Music festivals used to mean one thing: a three-day extravaganza of rock 'n' roll, a chance to check out of the drudgery of modern life and live like a hippy. Washing wasn't just optional, it was nigh-on impossible. There was mud, tents and bad toilets. But none of that mattered, because for a gloriously brief weekend, it was all about the music, man. And that music was definitely not Mozart. It was more likely to be Metallica.
But the rise of the boutique festival in the last five years, where you'll be more likely to snack on homemade babaghanoush rather than ropey kebab, and the tents not only come ready pitched but have beds in them, meant that it was only a matter of time before classical music got in on the act. And that doesn't mean Nigel Kennedy pitching up at Latitude. Last weekend, Serenata welcomed some of classical's biggest stars and organisors were expecting 5,000 festival-goers to flock to the Isle Of Purbeck, a beautiful part of the Dorset coast in the south of England, for classical's very own version of Glastonbury.
The opening stanzas of Serenata began on Thursday, with the organisers excitedly proclaiming that it's Britain's first classical music festival. That's slightly cheeky. Britain's first classical music festival is generally reckoned to have occurred around 1784. Indeed, one of the most famous and enduring festivals of all time makes even Glastonbury look like an upstart: The Proms has been celebrating the likes of Wagner and Beethoven during its summer run in London since 1895. Classical music industry insiders have been rather amused by Serenata's claim as well.
Depending on who you talk to, there have probably been in the region of 150-200 classical music festivals in Britain this year alone. And then, of course, there's Glyndebourne, the world-famous annual celebration of opera. But Serenata stands apart from all these concert hall-based celebrations of composers because it genuinely is a festival in the modern sense of the term: open air, over a long weekend and under canvas.
It boasts a multitude of poppy, classical crossover vocal artists. The headliners were Blake, Katherine Jenkins and Russell Watson. And it's been programmed to feel very much like a rock 'n' roll festival. If Russell Watson's slightly daytime television approach to opera singing didn't appeal, then on another stage there was Shlomo and the Vocal Orchestra. The impossibly cool beatbox troupe make all their sounds using their vocal cords, and have collaborated with Bjork.
So Serenata is without doubt aimed squarely at the more populist end of the market, but lower down the bill there was a smattering of people who would more typically be defined as classical musicians: the world-famous clarinettist Emma Johnson, the hot young pianist Benjamin Grosvenor and the award-winning violinist Ruth Palmer. The only obvious omission was the lack of a famous symphony orchestra, although that's not a huge surprise.
The likes of the London Symphony Orchestra or the Halle need the controlled environment of a concert hall to sound their best, not the possibility of light rain and30kph winds. But despite the crowd-pleasing headliners, setting up a classical music festival like this is still something of a gamble. The hard-core classical fans will surely turn their noses up at the appearance of mezzo-soprano Faryl Smith on the bill, simply because she memorably shot to fame on Britain's Got Talent, a prime-time television show.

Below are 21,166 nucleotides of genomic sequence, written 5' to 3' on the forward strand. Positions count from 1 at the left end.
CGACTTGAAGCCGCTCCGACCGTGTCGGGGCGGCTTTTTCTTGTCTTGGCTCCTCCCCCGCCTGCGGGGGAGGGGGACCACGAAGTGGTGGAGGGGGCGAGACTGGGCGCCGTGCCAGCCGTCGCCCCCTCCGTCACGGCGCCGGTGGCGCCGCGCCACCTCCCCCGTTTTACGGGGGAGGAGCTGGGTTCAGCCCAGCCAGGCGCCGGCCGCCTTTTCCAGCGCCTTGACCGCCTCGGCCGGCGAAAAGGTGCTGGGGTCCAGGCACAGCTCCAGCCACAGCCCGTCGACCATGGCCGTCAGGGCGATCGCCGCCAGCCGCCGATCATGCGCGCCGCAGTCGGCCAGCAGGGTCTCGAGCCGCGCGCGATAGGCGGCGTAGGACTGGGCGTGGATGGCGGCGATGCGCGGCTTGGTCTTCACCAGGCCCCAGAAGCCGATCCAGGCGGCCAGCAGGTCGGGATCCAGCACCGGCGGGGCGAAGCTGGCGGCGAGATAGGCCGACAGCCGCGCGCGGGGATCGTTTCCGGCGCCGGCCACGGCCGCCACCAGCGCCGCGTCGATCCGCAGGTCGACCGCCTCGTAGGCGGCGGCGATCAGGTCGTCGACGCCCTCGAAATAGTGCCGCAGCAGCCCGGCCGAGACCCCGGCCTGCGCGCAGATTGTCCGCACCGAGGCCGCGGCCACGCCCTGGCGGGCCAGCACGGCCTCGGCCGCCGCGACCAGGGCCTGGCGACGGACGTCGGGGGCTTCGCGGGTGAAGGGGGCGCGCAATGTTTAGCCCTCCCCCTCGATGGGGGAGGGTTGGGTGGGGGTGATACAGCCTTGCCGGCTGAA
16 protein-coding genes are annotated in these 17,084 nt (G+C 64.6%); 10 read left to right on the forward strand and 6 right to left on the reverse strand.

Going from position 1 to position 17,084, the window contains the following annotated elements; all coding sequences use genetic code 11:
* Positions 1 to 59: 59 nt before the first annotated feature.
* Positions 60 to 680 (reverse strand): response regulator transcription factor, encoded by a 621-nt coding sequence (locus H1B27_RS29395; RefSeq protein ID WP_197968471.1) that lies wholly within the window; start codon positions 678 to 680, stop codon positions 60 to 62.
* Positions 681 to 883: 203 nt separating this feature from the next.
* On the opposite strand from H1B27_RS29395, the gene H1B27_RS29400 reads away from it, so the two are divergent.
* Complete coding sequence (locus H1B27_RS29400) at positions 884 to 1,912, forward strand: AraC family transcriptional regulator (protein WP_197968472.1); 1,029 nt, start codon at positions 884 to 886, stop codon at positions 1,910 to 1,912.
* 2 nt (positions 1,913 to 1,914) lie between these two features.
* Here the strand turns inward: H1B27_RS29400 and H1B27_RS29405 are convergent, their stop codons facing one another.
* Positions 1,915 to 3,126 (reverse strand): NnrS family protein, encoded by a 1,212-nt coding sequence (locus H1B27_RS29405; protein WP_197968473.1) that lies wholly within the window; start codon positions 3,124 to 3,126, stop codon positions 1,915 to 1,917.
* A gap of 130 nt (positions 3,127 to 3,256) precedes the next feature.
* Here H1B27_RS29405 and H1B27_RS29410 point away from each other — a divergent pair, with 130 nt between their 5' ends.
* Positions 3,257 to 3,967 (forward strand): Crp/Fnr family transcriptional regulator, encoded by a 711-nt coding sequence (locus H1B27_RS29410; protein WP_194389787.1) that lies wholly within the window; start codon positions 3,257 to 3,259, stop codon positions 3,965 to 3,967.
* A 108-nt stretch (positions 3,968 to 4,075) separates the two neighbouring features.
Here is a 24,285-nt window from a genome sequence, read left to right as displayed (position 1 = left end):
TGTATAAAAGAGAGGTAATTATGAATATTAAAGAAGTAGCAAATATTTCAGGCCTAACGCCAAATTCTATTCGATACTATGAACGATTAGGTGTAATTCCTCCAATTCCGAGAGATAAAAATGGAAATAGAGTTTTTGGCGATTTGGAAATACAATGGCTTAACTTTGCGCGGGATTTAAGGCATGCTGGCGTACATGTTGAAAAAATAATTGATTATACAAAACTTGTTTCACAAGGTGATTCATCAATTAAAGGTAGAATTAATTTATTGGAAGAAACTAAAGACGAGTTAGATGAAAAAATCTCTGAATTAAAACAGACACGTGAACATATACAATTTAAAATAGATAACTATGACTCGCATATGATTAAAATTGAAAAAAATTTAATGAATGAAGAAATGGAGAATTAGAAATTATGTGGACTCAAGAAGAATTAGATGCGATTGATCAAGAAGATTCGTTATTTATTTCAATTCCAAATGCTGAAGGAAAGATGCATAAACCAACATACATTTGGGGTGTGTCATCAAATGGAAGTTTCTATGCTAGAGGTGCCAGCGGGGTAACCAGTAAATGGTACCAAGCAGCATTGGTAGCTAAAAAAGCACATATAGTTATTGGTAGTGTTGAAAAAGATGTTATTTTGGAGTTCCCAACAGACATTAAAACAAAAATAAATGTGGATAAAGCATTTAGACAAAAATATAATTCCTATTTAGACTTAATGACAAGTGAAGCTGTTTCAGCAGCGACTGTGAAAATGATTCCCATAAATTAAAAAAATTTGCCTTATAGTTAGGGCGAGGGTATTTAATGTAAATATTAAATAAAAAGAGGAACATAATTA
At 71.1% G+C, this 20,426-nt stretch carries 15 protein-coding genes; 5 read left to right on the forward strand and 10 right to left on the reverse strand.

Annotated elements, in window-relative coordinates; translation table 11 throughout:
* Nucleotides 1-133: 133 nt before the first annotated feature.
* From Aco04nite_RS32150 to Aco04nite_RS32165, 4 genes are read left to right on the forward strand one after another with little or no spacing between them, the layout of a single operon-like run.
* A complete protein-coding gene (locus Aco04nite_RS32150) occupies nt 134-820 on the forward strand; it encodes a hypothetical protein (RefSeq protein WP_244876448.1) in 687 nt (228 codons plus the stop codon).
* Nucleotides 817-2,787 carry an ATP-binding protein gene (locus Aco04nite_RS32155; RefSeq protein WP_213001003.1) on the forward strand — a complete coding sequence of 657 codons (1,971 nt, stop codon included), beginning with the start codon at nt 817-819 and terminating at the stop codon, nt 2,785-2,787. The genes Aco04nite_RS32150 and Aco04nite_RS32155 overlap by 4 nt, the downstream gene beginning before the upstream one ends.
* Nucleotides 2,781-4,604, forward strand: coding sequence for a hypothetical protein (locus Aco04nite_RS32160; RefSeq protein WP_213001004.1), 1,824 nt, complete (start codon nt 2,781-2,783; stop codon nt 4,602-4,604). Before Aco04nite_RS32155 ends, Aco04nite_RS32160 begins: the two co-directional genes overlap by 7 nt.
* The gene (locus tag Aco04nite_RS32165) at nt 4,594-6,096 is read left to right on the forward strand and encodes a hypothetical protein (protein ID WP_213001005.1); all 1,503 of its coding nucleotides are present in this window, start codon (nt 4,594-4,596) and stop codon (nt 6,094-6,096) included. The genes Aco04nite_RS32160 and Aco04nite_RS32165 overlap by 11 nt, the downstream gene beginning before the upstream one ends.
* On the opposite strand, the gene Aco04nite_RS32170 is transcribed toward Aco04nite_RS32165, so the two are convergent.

And will the average Katherine Jenkins fan really want to camp in a field for three nights, even if the added promise of cliff-top yoga and gourmet food sounds delightfully enticing? Well, recent pop era hits and crossover successes seem to indicate that they will. Smith's debut record, Faryl, was the fastest-selling solo classical release in British chart history. Blake, widely known as the classically trained all-male vocal act who formed on Facebook, might have Puccini's Nessun Dorma in their repertoire, but it's alongside Snow Patrol's Chasing Cars.
Such an all-encompassing approach, along with their good looks, it must be said, has led to half a million people owning a Blake record. But the question remains, do Blake fans and festivals mix? "Well, the people who are coming are a combination of classical music lovers, families and students," says festival director Anthony Malpas. "Some are coming for the music and some for an exceptional event, in a fabulous setting with enjoyable food and drink. Because of the wide range of musical talent that will be at Serenata, there is something for everyone to enjoy."
Malpas feels that this is the right time to bring classical music to a wider public in what he calls this "new and exciting format". And there's certainly the sense that the classical crossover artists, at least, feel that their music deserves the same kind of exposure and visibility that rock 'n' roll enjoys. As Blake's Stephen Bowman says on the Serenata festival website, "Classical music has now come to a point where it knows it has to engage with real people. It can't be inside opera houses, tucked away, being kept clean and tidy. There are a lot of people who like classical music, but they think 'oh, do I really want to go and sit in the Albert Hall for two hours where I can't move or talk?'"
All of which would undoubtedly raise the hackles of more traditional classical music fans. But nobody at Serenata is taking the rarefied atmosphere of the concert hall away from them. All Malpas is suggesting is that some classical music fans don't mind camping if it means listening to their favourite acts for three days. It might not be Britain's first classical music festival. It might not even be the purest classical music. But Serenata is certainly different.